High worm egg counts caused by a mild winter combined with the decreased immunity in pregnant ewes is the perfect storm for large worm burdens in growing lambs, experts are warning.

Pregnant ewes represent the major source of gastro-intestinal parasites for growing lambs. Around two weeks before lambing, until six weeks post lambing, ewes are more likely to shed worm larvae due to decreased immunity. This is known as the spring rise, and the reason why ewes should be prioritised for worm control now.

Hefin Rowlands, winner of Farm SQP of the Year in 2018, has seen worm egg counts as high as 1000 eggs per gram (epg), the threshold for treatment is at 250 epg or above.

“This is a very high figure so early in the season, farmers really should be looking at worming their sheep prior to lambing,” he said.

Sheep farmer Andrew Phillips, Windsor Farm, Lamphey, Pembrokeshire, controls the spring rise by using Cydectin long acting injection, which he has been using it for the past six years and says it has been able to reduce worming in the flock by controlling the spring rise.

“We have been using Cydectin LA for the past six years on all the ewes pre-lambing. There’s a noticeable difference in the ewes and lambs at turnout, both are a lot cleaner and healthier, they look great. We have been able to reduce worming in the lambs because the ewes are cleaner, which has saved money and time as we are not having to re-treat for worms.”

Findings from a study with FAI Farms1 found injecting ewes with the wormer led to low worm egg counts in their lambs. Ewes treated with the short-acting clear wormer; doramectin or were not treated at all (control group) showed higher worm egg counts in their lambs.

The study also found that single-bearing ewes produced fewer eggs and therefore contaminated less pasture compared to twin, or triplet-bearing ewes.

As a result, vet Dr Dave Armstrong from Zoetis suggests it may be worth leaving single-bearing ewes untreated and instead monitor their worm egg counts.

This is because the twin and triplet-bearing ewes are potentially drawing more protein for milk production they have a greater immunity drop compared to single-bearing ewes.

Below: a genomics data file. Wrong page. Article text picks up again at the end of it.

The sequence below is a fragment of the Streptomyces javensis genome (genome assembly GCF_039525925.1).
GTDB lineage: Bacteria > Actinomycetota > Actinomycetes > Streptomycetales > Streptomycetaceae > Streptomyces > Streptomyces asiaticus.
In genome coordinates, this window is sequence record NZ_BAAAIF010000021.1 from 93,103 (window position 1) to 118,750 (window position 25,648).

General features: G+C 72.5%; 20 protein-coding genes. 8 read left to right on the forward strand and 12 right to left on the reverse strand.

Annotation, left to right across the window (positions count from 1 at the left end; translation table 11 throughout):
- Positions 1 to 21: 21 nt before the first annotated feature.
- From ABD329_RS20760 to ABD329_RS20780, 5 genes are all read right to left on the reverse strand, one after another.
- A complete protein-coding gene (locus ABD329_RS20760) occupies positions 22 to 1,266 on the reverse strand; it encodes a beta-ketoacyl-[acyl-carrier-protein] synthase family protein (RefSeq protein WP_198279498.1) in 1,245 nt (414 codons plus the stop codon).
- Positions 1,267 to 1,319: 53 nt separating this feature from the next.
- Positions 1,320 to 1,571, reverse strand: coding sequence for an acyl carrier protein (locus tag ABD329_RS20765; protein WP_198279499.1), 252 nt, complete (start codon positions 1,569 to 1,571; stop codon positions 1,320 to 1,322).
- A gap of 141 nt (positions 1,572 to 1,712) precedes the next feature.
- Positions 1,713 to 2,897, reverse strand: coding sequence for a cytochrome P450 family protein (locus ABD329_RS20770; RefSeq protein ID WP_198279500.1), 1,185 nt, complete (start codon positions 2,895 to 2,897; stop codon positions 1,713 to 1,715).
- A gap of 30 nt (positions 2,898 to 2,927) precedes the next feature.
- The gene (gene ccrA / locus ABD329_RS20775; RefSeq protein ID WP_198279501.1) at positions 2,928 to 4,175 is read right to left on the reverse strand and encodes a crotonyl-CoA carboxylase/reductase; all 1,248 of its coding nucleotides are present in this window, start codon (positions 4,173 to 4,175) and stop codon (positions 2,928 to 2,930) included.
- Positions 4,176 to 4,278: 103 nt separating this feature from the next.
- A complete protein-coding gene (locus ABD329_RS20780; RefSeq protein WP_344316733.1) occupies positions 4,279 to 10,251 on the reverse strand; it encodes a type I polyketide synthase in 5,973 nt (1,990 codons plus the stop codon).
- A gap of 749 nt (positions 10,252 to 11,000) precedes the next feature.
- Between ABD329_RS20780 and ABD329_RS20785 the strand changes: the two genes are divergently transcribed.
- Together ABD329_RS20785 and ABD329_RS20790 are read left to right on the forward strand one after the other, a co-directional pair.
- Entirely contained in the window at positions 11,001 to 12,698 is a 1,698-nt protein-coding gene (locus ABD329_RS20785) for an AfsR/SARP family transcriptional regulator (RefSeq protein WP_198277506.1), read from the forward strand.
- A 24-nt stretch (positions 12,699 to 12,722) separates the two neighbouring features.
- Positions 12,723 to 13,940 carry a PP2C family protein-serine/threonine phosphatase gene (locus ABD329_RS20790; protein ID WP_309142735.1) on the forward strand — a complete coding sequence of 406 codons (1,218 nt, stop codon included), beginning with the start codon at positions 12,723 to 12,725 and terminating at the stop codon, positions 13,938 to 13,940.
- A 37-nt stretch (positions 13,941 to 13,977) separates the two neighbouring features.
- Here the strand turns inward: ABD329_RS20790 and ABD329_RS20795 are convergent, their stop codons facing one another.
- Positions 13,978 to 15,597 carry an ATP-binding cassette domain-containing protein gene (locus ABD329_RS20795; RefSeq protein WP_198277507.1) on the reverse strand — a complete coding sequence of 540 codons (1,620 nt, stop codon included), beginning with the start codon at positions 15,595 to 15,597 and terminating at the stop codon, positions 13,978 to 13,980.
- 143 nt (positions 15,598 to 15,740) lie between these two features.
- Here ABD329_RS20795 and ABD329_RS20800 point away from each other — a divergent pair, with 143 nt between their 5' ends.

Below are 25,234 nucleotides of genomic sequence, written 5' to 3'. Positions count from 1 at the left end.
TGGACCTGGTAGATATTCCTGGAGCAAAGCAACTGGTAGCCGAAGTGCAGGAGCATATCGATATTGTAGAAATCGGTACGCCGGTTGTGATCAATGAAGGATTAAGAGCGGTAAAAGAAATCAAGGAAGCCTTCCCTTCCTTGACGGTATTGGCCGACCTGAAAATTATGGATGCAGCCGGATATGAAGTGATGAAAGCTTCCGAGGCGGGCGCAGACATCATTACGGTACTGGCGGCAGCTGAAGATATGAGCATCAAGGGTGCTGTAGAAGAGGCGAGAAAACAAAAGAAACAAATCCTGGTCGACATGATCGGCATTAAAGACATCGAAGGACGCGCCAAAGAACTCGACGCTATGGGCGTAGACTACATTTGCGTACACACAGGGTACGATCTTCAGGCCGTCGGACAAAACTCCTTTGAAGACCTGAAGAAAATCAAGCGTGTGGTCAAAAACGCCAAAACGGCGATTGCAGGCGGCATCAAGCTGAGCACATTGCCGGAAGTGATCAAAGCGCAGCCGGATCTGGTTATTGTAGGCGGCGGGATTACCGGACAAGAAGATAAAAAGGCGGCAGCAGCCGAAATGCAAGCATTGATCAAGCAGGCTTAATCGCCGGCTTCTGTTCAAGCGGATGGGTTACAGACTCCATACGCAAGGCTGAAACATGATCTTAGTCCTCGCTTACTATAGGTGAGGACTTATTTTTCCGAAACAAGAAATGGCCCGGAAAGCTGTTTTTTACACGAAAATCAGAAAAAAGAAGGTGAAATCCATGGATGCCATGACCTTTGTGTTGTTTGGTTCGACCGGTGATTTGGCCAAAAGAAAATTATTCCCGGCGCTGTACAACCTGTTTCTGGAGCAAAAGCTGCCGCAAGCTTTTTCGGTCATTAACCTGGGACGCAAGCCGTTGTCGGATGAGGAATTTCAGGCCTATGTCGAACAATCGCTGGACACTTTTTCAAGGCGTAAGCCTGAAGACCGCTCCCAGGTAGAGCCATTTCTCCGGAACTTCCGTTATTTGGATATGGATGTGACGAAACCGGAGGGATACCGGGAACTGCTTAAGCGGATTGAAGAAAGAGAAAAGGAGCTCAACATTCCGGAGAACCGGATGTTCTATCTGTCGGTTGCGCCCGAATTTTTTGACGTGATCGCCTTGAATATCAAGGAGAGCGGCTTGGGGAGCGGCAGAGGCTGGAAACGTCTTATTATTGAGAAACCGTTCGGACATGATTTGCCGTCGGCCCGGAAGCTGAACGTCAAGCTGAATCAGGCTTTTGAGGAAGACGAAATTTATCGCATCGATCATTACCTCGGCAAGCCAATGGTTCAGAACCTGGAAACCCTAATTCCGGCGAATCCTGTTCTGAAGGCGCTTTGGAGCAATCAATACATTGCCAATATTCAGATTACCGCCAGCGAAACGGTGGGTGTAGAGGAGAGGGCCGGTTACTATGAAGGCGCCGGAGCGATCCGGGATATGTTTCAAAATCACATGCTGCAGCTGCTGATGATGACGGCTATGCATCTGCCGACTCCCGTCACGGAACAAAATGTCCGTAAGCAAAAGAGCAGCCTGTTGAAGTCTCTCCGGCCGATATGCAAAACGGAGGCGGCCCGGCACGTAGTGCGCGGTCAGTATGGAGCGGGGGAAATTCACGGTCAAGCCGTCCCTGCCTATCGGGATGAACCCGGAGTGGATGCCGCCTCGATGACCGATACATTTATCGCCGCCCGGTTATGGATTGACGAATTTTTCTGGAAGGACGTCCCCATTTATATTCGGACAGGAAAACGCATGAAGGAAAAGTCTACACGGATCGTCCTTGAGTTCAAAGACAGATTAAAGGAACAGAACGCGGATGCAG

Dr Armstrong said: “By injecting ewes with long-acting moxidectin prior to lambing farmers can minimise the use of other anthelmintic treatments in that breeding year and can reduce pasture contamination for those sheep which will graze the pasture in the next year.

“With the annual cost of stomach worms to the British Sheep industry estimated to be about £84m, sheep farmers need to be looking at ways to reduce losses on farm due to worms, but in a responsible way.

“Cydectin long acting injection for sheep has been proven to control the spring rise and reduce lamb worm egg counts throughout the season,” he added.


When used correctly, long-acting products such as Cydectin LA will not contribute to anthelmintic resistance any more than using multiple wormer treatments.

Dr Armstrong said: “Farmers not using a long-acting product may be required to use multiple treatments to prevent reinfection. Every time a product is used, the efficacy starts declining, eventually the time will come when not all the worms will be killed.

“If using multiple treatments there is more chance resistant worms will survive as there are increased opportunities when the efficacy of the product may not be enough to kill off all the worms.”